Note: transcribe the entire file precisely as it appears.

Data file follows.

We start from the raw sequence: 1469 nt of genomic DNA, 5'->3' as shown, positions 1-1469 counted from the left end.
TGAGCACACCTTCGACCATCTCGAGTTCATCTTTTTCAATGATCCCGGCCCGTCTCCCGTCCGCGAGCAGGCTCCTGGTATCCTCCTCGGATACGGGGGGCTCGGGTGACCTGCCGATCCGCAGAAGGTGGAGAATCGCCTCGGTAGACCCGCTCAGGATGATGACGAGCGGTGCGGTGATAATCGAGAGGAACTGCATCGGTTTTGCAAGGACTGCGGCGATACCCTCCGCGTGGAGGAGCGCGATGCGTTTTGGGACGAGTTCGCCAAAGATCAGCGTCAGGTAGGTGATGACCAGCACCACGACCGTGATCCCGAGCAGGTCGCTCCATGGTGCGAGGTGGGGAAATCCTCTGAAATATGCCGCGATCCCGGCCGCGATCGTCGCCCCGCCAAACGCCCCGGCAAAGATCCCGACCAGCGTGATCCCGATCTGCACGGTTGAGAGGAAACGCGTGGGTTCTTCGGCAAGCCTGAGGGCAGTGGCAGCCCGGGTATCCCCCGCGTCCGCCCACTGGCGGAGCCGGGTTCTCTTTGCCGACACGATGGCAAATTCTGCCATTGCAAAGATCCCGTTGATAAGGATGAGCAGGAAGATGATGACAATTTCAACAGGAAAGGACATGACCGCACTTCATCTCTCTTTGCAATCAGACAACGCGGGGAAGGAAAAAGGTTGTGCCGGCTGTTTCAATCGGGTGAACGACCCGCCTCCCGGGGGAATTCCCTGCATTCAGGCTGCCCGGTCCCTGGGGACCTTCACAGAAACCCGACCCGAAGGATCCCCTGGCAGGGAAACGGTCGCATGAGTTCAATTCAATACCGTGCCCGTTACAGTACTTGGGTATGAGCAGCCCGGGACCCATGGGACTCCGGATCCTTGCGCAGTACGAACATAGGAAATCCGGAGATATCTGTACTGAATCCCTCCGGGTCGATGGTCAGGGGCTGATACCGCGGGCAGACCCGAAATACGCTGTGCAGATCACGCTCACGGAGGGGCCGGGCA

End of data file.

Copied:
We start from the raw sequence: 1469 nt of genomic DNA, 5'->3' as shown, positions 1-1469 counted from the left end.
TGAGCACACCTTCGACCATCTCGAGTTCATCTTTTTCAATGATCCCGGCCCGTCTCCCGTCCGCGAGCAGGCTCCTGGTATCCTCCTCGGATACGGGGGGCTCGGGTGACCTGCCGATCCGCAGAAGGTGGAGAATCGCCTCGGTAGACCCGCTCAGGATGATGACGAGCGGTGCGGTGATAATCGAGAGGAACTGCATCGGTTTTGCAAGGACTGCGGCGATACCCTCCGCGTGGAGGAGCGCGATGCGTTTTGGGACGAGTTCGCCAAAGATCAGCGTCAGGTAGGTGATGACCAGCACCACGACCGTGATCCCGAGCAGGTCGCTCCATGGTGCGAGGTGGGGAAATCCTCTGAAATATGCCGCGATCCCGGCCGCGATCGTCGCCCCGCCAAACGCCCCGGCAAAGATCCCGACCAGCGTGATCCCGATCTGCACGGTTGAGAGGAAACGCGTGGGTTCTTCGGCAAGCCTGAGGGCAGTGGCAGCCCGGGTATCCCCCGCGTCCGCCCACTGGCGGAGCCGGGTTCTCTTTGCCGACACGATGGCAAATTCTGCCATTGCAAAGATCCCGTTGATAAGGATGAGCAGGAAGATGATGACAATTTCAACAGGAAAGGACATGACCGCACTTCATCTCTCTTTGCAATCAGACAACGCGGGGAAGGAAAAAGGTTGTGCCGGCTGTTTCAATCGGGTGAACGACCCGCCTCCCGGGGGAATTCCCTGCATTCAGGCTGCCCGGTCCCTGGGGACCTTCACAGAAACCCGACCCGAAGGATCCCCTGGCAGGGAAACGGTCGCATGAGTTCAATTCAATACCGTGCCCGTTACAGTACTTGGGTATGAGCAGCCCGGGACCCATGGGACTCCGGATCCTTGCGCAGTACGAACATAGGAAATCCGGAGATATCTGTACTGAATCCCTCCGGGTCGATGGTCAGGGGCTGATACCGCGGGCAGACCCGAAATACGCTGTGCAGATCACGCTCACGGAGGGGCCGGGCA